The End to hunger
We propose to build a monument that would
concretize what 7 or 20 million dead children actually means. What 7 or 20
million children starved to death really looks like.
First of all the number of children
actually die each year has to be agreed upon. It is a shame that we haven't even
bothered to agree on reliable estimates yet. It is not an easy task, but to
raise consciousness, it must be undertaken. I suspect that the reason we have
not agreed and that are different opinions is that 20 million is the right
number. So let's assume 20 until the statistics have been dealt with in a more
What we propose is a monument built by
this number of bodies in order to represent the magnitude of the horror.
The project starts by collecting this amount of dead children's bodies. To do
this one would have to spend at least two, probably three or four years to
collect the bodies from all over the world. The practical problems will be
considerable but of course not insurmountable.
The problems of legality in collecting
the bodies is another difficulty. Relatives need to give written consent and
certainly most of them would do so if the purpose is clearly explained and a
small recompense is paid. Generally these people are quite poor and even a small
sum may contribute to saving other children's lives as well as their
The form of the monument will have to be
left to the artist. However, the size of the monument is of course already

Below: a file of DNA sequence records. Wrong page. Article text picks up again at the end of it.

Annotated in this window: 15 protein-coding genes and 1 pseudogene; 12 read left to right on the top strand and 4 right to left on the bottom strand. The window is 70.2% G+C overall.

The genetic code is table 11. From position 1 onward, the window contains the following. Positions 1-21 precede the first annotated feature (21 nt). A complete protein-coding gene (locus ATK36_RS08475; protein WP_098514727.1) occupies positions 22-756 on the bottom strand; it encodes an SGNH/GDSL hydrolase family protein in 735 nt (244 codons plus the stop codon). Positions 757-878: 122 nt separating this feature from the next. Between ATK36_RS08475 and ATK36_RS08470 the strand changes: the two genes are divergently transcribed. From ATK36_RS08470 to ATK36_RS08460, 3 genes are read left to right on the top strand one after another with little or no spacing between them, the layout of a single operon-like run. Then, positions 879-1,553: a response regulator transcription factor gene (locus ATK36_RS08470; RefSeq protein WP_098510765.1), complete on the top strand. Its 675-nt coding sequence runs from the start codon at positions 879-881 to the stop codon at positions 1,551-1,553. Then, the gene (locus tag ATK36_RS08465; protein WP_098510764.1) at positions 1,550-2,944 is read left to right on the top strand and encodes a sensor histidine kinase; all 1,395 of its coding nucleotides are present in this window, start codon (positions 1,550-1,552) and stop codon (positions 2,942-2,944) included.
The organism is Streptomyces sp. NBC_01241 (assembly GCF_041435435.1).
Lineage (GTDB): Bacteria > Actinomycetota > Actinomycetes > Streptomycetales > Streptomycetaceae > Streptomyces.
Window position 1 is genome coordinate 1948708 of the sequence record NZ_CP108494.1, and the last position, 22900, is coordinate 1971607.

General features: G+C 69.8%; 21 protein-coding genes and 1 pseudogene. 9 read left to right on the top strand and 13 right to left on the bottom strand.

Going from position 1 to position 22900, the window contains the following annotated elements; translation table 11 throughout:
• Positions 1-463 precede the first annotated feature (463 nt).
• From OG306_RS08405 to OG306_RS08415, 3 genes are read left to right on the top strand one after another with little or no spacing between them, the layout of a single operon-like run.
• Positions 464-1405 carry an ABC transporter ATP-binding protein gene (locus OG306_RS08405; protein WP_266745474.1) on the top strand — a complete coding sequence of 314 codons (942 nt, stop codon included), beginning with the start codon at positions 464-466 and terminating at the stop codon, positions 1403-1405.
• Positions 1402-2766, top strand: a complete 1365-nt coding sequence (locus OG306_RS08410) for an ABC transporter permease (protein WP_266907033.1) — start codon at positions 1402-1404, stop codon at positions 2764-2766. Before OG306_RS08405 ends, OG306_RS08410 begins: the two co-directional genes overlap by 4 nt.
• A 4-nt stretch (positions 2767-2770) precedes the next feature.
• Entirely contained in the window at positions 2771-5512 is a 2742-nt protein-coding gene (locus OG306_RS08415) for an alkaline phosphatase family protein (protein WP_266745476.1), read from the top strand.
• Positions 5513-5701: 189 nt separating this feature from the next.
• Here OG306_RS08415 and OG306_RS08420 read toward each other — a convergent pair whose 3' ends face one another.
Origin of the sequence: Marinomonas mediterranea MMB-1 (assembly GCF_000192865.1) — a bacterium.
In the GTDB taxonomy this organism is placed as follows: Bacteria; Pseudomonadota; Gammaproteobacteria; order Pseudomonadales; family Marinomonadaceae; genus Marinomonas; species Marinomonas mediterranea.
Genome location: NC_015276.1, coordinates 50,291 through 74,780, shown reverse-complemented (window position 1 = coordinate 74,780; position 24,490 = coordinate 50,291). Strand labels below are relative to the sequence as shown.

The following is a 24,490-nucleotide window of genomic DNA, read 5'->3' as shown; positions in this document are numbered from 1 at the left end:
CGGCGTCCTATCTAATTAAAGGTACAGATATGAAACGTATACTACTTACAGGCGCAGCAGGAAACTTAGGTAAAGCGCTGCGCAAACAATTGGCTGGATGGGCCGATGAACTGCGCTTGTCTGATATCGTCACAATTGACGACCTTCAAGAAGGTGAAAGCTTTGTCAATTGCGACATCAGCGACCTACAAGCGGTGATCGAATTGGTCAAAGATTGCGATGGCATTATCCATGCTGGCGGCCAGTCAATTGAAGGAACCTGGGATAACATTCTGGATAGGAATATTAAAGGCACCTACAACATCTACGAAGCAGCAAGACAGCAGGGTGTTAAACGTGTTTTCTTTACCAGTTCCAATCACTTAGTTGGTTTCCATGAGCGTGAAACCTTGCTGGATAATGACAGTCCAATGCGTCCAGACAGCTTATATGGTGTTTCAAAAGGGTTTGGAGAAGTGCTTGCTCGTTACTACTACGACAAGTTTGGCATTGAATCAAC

basically determined by the number of bodies and their average size.
Since it is mostly children, let us
assuming an average size of 0.01 cubic meter each. This figure of course must be
made more accurate already in the planning stages, but it is sufficient as a
basis for the tender. This means that the total size of the monument will be 20
M x 0,01 cubic meters, i.e. 200 000 cubic meters.
Without forestalling the artistic
rendering, as a matter of example, made into a square pillar with a side of 5
meter, i.e. a base area of 25 square meters, the height would be 8000 meters.
For construction purposes, this would of course have to be divided into several
pillars. Making each of them 400 meters, i.e. only slightly less than the 421
meter high Menara Tower in Kuala Lumpur, Malaysia, which today is the worlds
highest building, would mean 20 pillars.
The practical work must be done
professionally and with highest respect for the deceased individuals. At
collecting, the bodies must be fixed in a 10% formaldehyde solution, which
stabilizes the tissue and prevents autolysis. Even though most of the bodies
will be more or less dehydrated from starvation, there will be remaining water
content that needs to be removed. This is achieved by freeze substitution where
the bodies are placed into -25o C acetone. After 4-5 weeks all tissue water will
have been replaced by the acetone. This will also minimize shrinkage.
The completely dehydrated bodies will
then be submerged into liquid polymer, mixed with a slow-acting crosslinker that
catalyzes the polymerization reaction, and placed under vacuum. This procedure
is performed either at sub-freezing or room temperature, depending on the
polymer and crosslinker used. The vacuum draws out the acetone from the body and
the polymer takes its place. Bubbles form at the surface of the mixture. They
indicate how far the process has advanced.
The polymer filled body is placed into a
sealed chamber where it comes in contact with a curing gas catalyst or to
UV-light and heat. This process will harden the polymer throughout the body,